The Generosity Family Project: Do Good and Feel Good
June 11, 2013
Originally posted on the LIFT Blog
It was good timing. Just when the book came out, my wife approached me to let me know that we needed to help our children become more generous (read: “less self-centered”).
Now, I don’t think that our children are all that different from most children their ages. But generosity is a value I hold in high esteem, so I agreed. We gathered the children for a family meeting to discuss what we could do to learn to be more generous.
It was very nice of Adam to publish a book right at this same time on the very topic we were working on. I’m sure he did it just for us!
The majority of Adam’s book does not discuss how to become generous. It is not his central purpose. The purpose of Adam’s book is to change people’s mindsets about where “givers” (generous people) end up on the ladder of success. He accomplishes this purpose masterfully.
I am interested in this purpose (I think it is especially important when one works with people like business managers and MBA students every day). But I am far more interested in questions like “How can a person become more generous?” Or even more accurately, “How can I become more generous in those moments where I least feel like being generous?”
I am interested in the first question because I value generosity even if it doesn’t lead to success (although I am glad that it does). I am interested in the second question because I am not a fan of labeling people according to their dominant styles: I think this undermines change and promotes internally closed mindsets.
Fortunately, Adam provides us with some answers to these questions as well. The difference between “chunking” and “sprinkling,” for instance. In one study, researchers had people spend time during their work engaging in generous acts of service. Some participants spread their service throughout the week (sprinklers). Others concentrated their service into one day a week (chunkers). It turns out that the chunkers were much happier than the sprinklers. This gave them the energy and motivation they needed to keep being generous, whereas the sprinklers were more likely to burn out.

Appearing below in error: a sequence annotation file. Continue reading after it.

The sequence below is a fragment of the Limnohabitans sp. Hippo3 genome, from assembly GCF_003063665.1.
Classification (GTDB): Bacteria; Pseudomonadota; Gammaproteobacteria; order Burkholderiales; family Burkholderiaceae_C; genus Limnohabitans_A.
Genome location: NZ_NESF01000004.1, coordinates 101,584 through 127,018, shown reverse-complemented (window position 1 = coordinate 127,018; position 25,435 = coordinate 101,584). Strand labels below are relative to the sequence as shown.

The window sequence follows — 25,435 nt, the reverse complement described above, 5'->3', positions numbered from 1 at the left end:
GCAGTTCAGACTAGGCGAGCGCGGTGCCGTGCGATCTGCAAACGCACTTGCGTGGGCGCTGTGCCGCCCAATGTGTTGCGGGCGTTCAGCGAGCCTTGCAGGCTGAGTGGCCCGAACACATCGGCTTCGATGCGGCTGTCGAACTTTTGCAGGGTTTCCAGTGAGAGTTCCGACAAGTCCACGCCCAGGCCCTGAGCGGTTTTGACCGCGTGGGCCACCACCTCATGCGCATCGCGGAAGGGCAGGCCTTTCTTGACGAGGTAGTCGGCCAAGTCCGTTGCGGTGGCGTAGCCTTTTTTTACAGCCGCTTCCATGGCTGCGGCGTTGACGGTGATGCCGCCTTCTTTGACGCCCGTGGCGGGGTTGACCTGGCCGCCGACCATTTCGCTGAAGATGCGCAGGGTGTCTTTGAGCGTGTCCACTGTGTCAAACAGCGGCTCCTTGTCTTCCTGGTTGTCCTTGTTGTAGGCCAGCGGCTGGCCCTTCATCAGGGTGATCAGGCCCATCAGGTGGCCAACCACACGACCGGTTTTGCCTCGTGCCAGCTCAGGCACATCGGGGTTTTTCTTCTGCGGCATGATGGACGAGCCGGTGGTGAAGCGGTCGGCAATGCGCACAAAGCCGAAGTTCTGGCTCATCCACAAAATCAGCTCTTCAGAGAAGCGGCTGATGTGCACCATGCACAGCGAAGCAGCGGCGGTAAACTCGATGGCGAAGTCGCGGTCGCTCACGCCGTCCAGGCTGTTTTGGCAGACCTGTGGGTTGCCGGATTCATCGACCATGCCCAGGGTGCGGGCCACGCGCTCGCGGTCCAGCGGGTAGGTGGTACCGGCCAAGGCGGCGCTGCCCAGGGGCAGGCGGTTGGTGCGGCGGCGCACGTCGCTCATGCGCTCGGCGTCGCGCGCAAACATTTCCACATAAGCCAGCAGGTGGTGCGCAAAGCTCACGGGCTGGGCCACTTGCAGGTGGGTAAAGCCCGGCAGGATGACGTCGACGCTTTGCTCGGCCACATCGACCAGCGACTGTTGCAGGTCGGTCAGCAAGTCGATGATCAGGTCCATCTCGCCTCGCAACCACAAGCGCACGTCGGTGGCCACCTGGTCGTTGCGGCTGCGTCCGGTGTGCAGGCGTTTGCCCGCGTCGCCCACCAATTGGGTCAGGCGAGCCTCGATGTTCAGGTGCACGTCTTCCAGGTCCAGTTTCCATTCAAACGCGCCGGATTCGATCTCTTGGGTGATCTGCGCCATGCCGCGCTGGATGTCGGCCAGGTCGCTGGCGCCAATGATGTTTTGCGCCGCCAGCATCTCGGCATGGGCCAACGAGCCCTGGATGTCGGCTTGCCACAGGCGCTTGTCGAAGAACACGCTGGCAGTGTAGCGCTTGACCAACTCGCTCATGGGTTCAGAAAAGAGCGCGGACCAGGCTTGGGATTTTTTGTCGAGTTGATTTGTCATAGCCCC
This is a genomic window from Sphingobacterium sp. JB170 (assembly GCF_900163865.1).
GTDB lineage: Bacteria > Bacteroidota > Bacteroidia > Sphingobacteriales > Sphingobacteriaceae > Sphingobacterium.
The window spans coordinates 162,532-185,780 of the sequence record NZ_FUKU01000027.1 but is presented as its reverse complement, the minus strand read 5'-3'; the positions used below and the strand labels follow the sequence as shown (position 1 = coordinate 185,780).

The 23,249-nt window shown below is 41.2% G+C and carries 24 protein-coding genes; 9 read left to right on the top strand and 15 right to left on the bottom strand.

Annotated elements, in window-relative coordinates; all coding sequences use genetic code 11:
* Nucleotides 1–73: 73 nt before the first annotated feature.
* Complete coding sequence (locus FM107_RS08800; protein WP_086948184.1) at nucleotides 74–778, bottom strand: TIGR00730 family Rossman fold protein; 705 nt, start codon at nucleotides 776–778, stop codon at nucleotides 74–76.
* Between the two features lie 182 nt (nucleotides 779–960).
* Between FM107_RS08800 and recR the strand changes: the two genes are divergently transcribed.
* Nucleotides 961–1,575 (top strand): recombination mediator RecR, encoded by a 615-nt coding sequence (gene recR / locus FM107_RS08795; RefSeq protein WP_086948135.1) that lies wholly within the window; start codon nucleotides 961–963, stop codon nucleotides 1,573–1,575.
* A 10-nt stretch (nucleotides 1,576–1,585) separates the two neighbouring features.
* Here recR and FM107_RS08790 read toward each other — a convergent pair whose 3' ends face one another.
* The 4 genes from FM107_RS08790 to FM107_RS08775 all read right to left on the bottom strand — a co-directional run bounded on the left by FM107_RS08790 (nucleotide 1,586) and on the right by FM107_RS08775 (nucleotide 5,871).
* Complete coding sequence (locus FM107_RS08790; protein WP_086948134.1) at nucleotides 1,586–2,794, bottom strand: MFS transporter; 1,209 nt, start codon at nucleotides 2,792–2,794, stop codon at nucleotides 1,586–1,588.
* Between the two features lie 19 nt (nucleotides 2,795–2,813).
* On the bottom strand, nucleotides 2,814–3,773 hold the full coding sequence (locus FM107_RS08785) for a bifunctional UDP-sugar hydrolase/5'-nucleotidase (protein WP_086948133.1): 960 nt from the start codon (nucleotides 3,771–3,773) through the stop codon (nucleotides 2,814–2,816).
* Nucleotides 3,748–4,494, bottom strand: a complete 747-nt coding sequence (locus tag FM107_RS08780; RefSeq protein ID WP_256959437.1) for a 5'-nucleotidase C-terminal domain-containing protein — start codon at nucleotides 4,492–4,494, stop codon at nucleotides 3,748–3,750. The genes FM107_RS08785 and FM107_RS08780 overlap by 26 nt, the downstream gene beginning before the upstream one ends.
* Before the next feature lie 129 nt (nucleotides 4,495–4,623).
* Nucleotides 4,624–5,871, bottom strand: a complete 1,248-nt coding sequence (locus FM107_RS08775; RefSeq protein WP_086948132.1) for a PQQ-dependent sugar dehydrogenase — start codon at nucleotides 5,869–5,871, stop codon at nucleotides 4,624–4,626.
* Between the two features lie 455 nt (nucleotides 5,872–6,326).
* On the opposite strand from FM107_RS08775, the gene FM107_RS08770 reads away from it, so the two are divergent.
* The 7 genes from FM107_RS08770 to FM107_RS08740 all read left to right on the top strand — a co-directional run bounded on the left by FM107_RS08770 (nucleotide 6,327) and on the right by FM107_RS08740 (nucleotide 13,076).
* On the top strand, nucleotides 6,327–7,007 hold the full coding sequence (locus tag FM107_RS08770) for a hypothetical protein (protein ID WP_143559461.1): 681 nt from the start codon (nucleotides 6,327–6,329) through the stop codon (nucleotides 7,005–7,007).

The First Family Generosity Project
We discussed this idea with our kids. For Andrew, our 7-year-old, it really caught on. He had a little trouble with the language, though. He kept telling his mother that she was a “juggler.” We eventually found out that he meant she was a chunker, because she spends her whole day serving the family. (Somehow, it seems appropriate to call her a juggler as well.)
The kids agreed to each devote two days a week to focus on being generous. We asked them to take a few minutes, on the night before their “chunking day,” to write down four things they would do to be generous the next day. I encouraged this because of how important it is to be specific when trying to change our behavior, as we describe in Lift. (Unfortunately, many of us have been inconsistent about this, but we can renew our efforts. I will write more about this later. I think I may put a reminder into my electronic planner every night to remind me to remind the kids to do it.)
The First Success
We have had at least one victory so far. Andrew is the one child who has actually kept track of his generous acts. His favorite action is to unload the parts of the dishwasher that his brother and sister are responsible for. But there are some days where he done more than 12 generous actions a day.
As much as I love the way that Andrew has taken ownership of this goal, what warmed my heart even more was when I was talking to him one day about what makes him happy. His answer? Doing generous things around the house. Maybe, just maybe, there is a hint here of real elevation in his life and in the life of our family.
I will offer other thoughts on Adam’s book, reports on our family efforts, and other insights into generosity in future blog entries. For now, if it interests you, try chunking some generosity into your week. It makes Andrew happy, and it may make you happy too.